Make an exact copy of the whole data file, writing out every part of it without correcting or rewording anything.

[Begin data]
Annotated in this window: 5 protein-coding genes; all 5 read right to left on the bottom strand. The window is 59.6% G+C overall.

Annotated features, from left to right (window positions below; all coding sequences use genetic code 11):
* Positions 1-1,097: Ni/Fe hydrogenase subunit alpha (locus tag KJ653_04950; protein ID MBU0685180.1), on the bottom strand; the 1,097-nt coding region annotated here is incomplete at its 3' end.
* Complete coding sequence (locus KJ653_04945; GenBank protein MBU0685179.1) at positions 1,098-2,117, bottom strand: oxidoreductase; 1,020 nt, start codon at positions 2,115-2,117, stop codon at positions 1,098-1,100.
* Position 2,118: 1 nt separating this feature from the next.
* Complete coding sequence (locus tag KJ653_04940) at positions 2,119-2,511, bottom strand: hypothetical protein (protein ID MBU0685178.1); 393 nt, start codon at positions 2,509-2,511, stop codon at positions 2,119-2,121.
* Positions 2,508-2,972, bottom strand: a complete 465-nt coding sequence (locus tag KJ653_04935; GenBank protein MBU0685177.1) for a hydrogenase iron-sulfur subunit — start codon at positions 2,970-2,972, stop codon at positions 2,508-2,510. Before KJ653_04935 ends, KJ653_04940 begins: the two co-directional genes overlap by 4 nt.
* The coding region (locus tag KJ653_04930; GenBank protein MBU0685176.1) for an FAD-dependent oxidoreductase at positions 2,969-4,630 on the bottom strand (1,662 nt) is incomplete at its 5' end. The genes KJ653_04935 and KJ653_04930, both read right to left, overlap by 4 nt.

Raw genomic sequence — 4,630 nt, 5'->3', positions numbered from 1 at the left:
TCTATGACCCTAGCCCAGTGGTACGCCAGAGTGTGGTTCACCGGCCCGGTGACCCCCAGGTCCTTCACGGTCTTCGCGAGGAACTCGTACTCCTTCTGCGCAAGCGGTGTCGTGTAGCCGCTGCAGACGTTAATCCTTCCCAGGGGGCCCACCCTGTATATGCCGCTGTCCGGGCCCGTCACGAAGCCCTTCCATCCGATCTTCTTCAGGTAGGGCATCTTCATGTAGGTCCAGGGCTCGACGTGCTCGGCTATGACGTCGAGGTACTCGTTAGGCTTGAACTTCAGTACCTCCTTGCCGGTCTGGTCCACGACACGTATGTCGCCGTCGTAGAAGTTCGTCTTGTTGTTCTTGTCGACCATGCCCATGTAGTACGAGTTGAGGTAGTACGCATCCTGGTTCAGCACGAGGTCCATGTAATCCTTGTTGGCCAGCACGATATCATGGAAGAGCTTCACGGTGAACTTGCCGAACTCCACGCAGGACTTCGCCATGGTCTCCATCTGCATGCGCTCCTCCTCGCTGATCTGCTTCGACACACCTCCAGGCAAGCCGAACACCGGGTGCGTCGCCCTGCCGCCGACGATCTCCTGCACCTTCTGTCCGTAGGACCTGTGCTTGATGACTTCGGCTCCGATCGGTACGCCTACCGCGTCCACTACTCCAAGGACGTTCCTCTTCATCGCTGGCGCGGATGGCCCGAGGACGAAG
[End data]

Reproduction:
Annotated in this window: 5 protein-coding genes; all 5 read right to left on the bottom strand. The window is 59.6% G+C overall.

Annotated features, from left to right (window positions below; all coding sequences use genetic code 11):
* Positions 1-1,097: Ni/Fe hydrogenase subunit alpha (locus tag KJ653_04950; protein ID MBU0685180.1), on the bottom strand; the 1,097-nt coding region annotated here is incomplete at its 3' end.
* Complete coding sequence (locus KJ653_04945; GenBank protein MBU0685179.1) at positions 1,098-2,117, bottom strand: oxidoreductase; 1,020 nt, start codon at positions 2,115-2,117, stop codon at positions 1,098-1,100.
* Position 2,118: 1 nt separating this feature from the next.
* Complete coding sequence (locus tag KJ653_04940) at positions 2,119-2,511, bottom strand: hypothetical protein (protein ID MBU0685178.1); 393 nt, start codon at positions 2,509-2,511, stop codon at positions 2,119-2,121.
* Positions 2,508-2,972, bottom strand: a complete 465-nt coding sequence (locus tag KJ653_04935; GenBank protein MBU0685177.1) for a hydrogenase iron-sulfur subunit — start codon at positions 2,970-2,972, stop codon at positions 2,508-2,510. Before KJ653_04935 ends, KJ653_04940 begins: the two co-directional genes overlap by 4 nt.
* The coding region (locus tag KJ653_04930; GenBank protein MBU0685176.1) for an FAD-dependent oxidoreductase at positions 2,969-4,630 on the bottom strand (1,662 nt) is incomplete at its 5' end. The genes KJ653_04935 and KJ653_04930, both read right to left, overlap by 4 nt.

Raw genomic sequence — 4,630 nt, 5'->3', positions numbered from 1 at the left:
TCTATGACCCTAGCCCAGTGGTACGCCAGAGTGTGGTTCACCGGCCCGGTGACCCCCAGGTCCTTCACGGTCTTCGCGAGGAACTCGTACTCCTTCTGCGCAAGCGGTGTCGTGTAGCCGCTGCAGACGTTAATCCTTCCCAGGGGGCCCACCCTGTATATGCCGCTGTCCGGGCCCGTCACGAAGCCCTTCCATCCGATCTTCTTCAGGTAGGGCATCTTCATGTAGGTCCAGGGCTCGACGTGCTCGGCTATGACGTCGAGGTACTCGTTAGGCTTGAACTTCAGTACCTCCTTGCCGGTCTGGTCCACGACACGTATGTCGCCGTCGTAGAAGTTCGTCTTGTTGTTCTTGTCGACCATGCCCATGTAGTACGAGTTGAGGTAGTACGCATCCTGGTTCAGCACGAGGTCCATGTAATCCTTGTTGGCCAGCACGATATCATGGAAGAGCTTCACGGTGAACTTGCCGAACTCCACGCAGGACTTCGCCATGGTCTCCATCTGCATGCGCTCCTCCTCGCTGATCTGCTTCGACACACCTCCAGGCAAGCCGAACACCGGGTGCGTCGCCCTGCCGCCGACGATCTCCTGCACCTTCTGTCCGTAGGACCTGTGCTTGATGACTTCGGCTCCGATCGGTACGCCTACCGCGTCCACTACTCCAAGGACGTTCCTCTTCATCGCTGGCGCGGATGGCCCGAGGACGAAG